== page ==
Ministry of Justice suspends legal aid cuts in the wake of legal action from solicitors’ firms

Due to legal action being brought by more than 100 solicitors’ firms, the Ministry of Justice has put the government’s plans to cut legal aid on hold, The Independent reports.

The government’s proposals to reform legal aid by slashing the number of solicitors providing services in criminal courts and police stations are in limbo after the Ministry of Justice (MoJ) was forced to suspend a new system of awarding contracts due to an increase in litigation by law firms claiming the bidding process was fundamentally flawed.

The Legal Aid Agency (LAA) intended to introduce new “crime duty contracts” in January after the MoJ concluded a tendering and procurement process that reduced the number of legal aid contracts awarded to law firm from 1,600 to 527.

A reduction in legal aid work payments was an integral part of the reforms.

However, 110 claims from solicitors’ firms throughout England and Wales have been issued in court over the government’s plans.

The law firms are disputing the award of 527 contracts to provide legally-aided advice in police stations and magistrates’ courts on the basis that competing bids for the work from solicitors were assessed by ill-equipped staff.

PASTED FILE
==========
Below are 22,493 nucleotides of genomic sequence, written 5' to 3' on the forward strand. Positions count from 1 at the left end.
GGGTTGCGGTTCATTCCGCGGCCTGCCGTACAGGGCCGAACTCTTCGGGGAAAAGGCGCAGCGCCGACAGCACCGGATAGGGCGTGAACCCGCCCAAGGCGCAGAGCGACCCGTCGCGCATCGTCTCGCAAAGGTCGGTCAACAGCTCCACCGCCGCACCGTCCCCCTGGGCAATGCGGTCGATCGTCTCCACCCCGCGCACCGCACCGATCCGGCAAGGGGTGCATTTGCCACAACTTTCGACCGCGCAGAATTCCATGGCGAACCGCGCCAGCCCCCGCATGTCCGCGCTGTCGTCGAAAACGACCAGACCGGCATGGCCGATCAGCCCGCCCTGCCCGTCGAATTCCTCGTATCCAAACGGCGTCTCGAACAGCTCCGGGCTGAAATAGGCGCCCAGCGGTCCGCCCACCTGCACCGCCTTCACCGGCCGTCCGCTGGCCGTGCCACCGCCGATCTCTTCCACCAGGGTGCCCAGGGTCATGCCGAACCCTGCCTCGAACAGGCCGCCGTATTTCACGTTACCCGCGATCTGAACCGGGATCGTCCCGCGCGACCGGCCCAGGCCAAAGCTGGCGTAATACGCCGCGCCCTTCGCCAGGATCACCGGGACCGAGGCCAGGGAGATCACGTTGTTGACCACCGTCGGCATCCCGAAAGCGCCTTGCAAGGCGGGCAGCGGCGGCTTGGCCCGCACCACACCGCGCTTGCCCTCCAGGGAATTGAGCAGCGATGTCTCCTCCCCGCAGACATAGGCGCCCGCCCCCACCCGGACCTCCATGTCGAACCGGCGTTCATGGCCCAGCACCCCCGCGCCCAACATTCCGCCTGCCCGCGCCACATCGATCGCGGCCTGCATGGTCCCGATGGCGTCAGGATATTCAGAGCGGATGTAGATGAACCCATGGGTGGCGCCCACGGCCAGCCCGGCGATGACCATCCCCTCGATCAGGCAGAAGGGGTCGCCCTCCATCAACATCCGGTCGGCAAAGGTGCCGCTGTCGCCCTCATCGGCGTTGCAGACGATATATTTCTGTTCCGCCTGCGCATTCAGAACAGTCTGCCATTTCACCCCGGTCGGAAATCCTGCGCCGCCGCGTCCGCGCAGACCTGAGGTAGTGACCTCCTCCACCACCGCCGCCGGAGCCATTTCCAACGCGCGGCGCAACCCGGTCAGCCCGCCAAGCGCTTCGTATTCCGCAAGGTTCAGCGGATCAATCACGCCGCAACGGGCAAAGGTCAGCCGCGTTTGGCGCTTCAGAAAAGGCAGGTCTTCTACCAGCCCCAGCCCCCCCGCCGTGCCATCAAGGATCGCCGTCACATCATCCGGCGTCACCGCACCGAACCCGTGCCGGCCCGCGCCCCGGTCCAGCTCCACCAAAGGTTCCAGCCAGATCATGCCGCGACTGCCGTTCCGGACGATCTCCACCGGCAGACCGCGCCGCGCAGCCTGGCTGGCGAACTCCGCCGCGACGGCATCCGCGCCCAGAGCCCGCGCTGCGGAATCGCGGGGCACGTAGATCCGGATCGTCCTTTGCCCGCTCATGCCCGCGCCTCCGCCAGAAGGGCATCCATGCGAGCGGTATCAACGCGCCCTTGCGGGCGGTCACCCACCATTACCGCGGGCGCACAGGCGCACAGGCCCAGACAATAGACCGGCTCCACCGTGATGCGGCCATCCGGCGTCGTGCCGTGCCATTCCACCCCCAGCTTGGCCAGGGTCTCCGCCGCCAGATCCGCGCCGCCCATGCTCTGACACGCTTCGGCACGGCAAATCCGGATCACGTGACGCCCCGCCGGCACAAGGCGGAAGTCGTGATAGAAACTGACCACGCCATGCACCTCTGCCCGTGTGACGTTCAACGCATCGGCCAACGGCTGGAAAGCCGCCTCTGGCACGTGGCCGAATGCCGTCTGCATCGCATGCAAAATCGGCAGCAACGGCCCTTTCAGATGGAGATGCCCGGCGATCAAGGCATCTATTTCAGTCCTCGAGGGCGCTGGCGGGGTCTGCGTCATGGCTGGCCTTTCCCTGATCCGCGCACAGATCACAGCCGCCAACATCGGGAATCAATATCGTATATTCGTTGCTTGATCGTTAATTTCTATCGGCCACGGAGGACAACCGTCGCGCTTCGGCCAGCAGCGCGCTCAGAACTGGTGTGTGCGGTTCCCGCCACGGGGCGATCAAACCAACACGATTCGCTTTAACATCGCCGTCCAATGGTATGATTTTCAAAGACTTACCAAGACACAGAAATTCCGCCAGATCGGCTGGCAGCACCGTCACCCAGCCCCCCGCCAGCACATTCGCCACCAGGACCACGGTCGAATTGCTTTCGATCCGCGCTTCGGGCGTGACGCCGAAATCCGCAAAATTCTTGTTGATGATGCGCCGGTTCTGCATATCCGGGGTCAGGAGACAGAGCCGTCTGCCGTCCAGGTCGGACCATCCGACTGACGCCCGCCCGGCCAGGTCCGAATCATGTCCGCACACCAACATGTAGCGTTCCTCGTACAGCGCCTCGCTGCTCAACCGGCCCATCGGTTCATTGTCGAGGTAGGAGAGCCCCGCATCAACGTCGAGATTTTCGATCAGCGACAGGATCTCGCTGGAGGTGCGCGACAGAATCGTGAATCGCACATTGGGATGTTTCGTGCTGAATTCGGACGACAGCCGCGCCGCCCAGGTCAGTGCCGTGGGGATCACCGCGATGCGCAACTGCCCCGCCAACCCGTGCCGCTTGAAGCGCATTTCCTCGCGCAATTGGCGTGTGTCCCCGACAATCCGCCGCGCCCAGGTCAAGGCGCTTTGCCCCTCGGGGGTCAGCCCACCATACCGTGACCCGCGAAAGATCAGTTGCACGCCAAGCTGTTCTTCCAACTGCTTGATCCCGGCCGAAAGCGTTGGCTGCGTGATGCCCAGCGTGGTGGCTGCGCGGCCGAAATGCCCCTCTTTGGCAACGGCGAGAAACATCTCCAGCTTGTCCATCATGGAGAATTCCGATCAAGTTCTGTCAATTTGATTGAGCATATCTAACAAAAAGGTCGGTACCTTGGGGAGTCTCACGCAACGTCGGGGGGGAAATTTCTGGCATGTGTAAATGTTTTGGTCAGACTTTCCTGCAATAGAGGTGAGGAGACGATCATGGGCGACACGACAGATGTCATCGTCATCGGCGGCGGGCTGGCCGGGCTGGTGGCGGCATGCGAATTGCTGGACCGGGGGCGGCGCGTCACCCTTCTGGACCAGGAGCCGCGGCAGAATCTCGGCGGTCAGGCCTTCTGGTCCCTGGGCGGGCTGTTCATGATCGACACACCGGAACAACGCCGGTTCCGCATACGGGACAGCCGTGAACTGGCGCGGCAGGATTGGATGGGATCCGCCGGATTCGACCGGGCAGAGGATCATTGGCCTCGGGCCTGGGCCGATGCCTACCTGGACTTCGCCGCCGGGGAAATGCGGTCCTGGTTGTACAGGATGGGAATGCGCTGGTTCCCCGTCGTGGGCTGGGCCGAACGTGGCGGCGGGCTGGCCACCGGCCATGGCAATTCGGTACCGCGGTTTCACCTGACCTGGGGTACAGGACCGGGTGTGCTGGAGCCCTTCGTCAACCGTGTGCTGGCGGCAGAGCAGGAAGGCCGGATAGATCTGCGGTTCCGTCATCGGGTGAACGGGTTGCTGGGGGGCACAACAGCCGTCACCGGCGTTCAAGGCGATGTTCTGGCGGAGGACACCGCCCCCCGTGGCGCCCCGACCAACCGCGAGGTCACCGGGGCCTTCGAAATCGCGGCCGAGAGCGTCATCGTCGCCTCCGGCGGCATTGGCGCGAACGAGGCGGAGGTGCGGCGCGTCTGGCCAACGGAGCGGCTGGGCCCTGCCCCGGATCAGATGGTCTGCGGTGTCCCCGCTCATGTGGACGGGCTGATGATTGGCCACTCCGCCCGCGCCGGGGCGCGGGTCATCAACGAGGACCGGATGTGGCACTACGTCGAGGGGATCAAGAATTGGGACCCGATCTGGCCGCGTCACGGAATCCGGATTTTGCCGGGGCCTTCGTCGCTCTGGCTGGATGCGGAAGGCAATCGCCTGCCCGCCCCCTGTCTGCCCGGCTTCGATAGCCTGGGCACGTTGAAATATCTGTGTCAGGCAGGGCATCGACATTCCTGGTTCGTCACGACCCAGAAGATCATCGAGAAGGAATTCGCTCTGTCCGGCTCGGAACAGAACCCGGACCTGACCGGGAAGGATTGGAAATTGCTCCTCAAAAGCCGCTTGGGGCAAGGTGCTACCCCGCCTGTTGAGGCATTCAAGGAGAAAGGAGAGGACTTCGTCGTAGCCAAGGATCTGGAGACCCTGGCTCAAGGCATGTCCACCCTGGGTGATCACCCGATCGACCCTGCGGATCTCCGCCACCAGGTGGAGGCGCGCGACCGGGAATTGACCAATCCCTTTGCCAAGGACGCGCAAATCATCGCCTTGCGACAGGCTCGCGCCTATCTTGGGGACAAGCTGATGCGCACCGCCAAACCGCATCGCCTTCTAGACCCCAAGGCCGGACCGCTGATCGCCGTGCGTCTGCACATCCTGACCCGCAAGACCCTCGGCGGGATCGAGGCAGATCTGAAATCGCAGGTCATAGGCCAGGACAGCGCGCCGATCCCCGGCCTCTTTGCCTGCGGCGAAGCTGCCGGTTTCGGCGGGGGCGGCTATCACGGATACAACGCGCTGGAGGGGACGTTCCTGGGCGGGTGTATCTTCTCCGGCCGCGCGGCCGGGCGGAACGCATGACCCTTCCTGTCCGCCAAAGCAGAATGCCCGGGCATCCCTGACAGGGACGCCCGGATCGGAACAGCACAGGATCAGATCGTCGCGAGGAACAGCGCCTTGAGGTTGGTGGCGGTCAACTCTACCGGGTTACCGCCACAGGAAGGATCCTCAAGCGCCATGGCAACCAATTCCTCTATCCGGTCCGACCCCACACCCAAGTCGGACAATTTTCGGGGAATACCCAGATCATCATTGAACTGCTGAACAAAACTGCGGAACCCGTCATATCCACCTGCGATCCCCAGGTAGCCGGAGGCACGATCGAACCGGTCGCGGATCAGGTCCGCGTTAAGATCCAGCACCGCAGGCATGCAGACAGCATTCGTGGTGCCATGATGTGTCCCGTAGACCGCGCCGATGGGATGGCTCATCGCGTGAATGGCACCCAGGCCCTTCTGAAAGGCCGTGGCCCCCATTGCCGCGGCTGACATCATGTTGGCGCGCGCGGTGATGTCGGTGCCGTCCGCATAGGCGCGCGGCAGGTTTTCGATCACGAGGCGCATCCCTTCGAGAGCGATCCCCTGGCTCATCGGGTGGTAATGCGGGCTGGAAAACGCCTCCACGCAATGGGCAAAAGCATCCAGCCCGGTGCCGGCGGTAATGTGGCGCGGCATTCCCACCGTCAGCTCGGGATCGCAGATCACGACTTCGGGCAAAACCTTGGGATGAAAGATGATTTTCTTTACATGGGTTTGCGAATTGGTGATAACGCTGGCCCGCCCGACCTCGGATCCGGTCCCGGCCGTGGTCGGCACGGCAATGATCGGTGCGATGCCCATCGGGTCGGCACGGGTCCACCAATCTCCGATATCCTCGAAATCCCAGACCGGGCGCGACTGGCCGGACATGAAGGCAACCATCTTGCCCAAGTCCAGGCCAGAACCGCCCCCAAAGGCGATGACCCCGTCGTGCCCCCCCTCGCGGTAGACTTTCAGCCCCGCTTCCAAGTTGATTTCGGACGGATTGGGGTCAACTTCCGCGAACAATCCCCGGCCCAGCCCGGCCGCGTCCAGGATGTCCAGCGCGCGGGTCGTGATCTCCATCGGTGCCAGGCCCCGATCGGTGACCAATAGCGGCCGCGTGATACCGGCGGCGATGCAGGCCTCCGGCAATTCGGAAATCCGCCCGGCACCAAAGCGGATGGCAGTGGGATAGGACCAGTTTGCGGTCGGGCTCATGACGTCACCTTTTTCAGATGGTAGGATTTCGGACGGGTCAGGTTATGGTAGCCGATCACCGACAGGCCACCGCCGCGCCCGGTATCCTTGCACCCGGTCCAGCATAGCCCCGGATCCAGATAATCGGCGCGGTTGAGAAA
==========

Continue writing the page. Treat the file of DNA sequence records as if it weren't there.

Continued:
According to The Independent, almost one in five of the staff who assessed the tenders were recruited from the Brook Street employment agency, which stipulated that it was not essential for candidates to possess a legal background or specialist knowledge of the procurement process.

Brook Street recruited 13 temps at an hourly rate of £9.30 to comb through thousands of pages of contract bids from solicitors’ firms. In a written House of Commons answer, the justice minister, Shailesh Vara, said this figure represents 19 per cent of the assessment team.

Due to the large-scale opposition to the proposed changes, the LAA has pushed back introduction of the new system from January to April 2016 and has left the option on the table of a further postponement to 2017 if the legal battle is drawn out.

Paul Staples, a veteran of public procurement exercises involving schools, the police and local government – often in senior management positions – said he received less than an hour’s training before starting to assess the duty solicitor bids.

This revelation was echoed by the former LAA senior manager, Freddie Hurlston, who was also a bid assessor.

He informed the Law Society that the tender process was “botched” and the LAA was “overwhelmed” by it. The Law Society, in turn, called for an independent review of how contracts are awarded.

The Criminal Law Solicitors’ Association (CLSA) expressed no surprise at the postponement of the new contracts, noting “serious flaws” in the system.

The LAA said it will “robustly” contest the claims and has made an application to fight the 100-plus cases en masse.

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